• EL

    Why protest cars entering the station from Divisadero? Isn’t that the driveway that is out of a bike’s path on Fell?

  • JD

    ZA summarized my feelings pretty well: I agree with the cause and appreciate that these people are willing to risk arrest and citations in order to improve our cities for bicycles (and pedestrians). I’m not necessarily against civil disobedience, but I am against “off-topic” civil disobedience, like the guy walking into traffic to stop it. Actually, I totally empathize (and agree) with his frustration on how we worship at the alter of the automobile at the expense of our own health and that of the environment, but what he is doing is not an efficient way to create change since people don’t understand what he’s trying to protest. Those who locked themselves up to their bikes while blocking the driveway, however, are engaged in a protest which is efficient and has an obvious point.

    I understand those who think it’s the waste of the taxpayer’s money for the cops and firefighters to have to cut these protesters from their bikes, but how about all the money the cops, firefighters, paramedics, and DA have to waste having to clean up after the brutal car accidents that occur every day, many caused by drunks, unlicensed individuals, or just people who are shirking their responsibility of driving a 4000 lb machine and aren’t paying attention? If you look at how much money they spent on this incident, it’s pocket change compared to how much they spend on cleaning up and dealing with all the car accidents in this city. And this is totally ignoring the money we as as society waste on having to clean up after the pollution created by cars, by their contribution to the obesity epidemic, and the wars we fight to preserve the oil flow to power them.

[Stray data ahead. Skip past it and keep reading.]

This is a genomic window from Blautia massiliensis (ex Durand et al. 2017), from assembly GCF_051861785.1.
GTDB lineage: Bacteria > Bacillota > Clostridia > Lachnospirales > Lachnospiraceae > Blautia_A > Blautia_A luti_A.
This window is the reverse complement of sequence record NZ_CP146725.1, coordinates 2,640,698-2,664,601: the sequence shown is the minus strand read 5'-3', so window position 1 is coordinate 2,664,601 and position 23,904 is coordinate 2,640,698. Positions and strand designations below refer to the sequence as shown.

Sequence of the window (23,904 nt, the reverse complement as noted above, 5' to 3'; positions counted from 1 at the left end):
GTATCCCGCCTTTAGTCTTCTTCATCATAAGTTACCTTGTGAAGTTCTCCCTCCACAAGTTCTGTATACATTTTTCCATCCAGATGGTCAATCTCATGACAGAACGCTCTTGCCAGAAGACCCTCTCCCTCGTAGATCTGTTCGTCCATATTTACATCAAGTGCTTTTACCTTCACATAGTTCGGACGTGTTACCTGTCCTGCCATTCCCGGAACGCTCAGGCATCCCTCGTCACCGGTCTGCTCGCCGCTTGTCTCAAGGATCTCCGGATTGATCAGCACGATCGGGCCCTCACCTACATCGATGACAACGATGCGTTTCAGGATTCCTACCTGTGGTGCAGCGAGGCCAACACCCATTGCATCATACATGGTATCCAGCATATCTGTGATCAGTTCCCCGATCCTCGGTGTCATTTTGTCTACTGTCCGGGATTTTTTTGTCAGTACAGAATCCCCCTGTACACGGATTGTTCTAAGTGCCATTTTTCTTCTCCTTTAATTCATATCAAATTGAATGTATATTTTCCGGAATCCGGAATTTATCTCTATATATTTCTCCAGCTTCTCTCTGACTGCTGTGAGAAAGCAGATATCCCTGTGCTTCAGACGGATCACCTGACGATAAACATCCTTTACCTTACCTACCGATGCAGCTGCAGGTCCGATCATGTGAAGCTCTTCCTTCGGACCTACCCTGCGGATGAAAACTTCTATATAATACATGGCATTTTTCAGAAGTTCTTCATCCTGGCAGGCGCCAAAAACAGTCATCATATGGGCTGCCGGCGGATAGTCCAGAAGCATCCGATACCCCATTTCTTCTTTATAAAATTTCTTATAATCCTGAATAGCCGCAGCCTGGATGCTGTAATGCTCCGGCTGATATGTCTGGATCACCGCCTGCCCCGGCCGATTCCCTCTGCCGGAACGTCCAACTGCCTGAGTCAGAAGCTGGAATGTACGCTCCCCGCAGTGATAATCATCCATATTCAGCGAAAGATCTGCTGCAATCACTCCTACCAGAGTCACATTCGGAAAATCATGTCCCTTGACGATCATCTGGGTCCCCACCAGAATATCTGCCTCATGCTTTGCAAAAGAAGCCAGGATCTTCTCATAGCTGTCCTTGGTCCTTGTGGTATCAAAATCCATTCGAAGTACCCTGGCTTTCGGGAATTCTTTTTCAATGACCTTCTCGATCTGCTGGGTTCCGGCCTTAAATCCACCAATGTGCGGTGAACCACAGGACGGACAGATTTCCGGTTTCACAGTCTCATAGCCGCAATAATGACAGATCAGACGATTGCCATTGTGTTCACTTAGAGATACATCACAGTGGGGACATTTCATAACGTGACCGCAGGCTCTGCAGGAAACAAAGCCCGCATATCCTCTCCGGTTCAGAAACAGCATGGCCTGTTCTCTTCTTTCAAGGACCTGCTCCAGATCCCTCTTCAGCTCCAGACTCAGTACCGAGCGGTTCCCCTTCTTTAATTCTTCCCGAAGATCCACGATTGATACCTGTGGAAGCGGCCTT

Further, it’s exactly because this sort of protest takes so much effort that it gets attention. Many of the rights we take for granted were earned in the same way, by people causing a “ruckus” and “wasting taxpayers’ money” just to make a point. And I think the cause they are fighting for — taking our cities back from cars and returning them to people, as they were for millennia until the early 20th century — is a worthy one whose importance will only grow as the condition of our environment and our health continues to deteriorate.

  • Hi Josh,

    I was in your talk in SFBC a few months ago. Sorry to hear about the incidence.

    I am glad to hear you see this as everyone’s issue and not just bicyclists’ issue. Good to hear some drivers honk in support. Just as I think many of them could be on your side.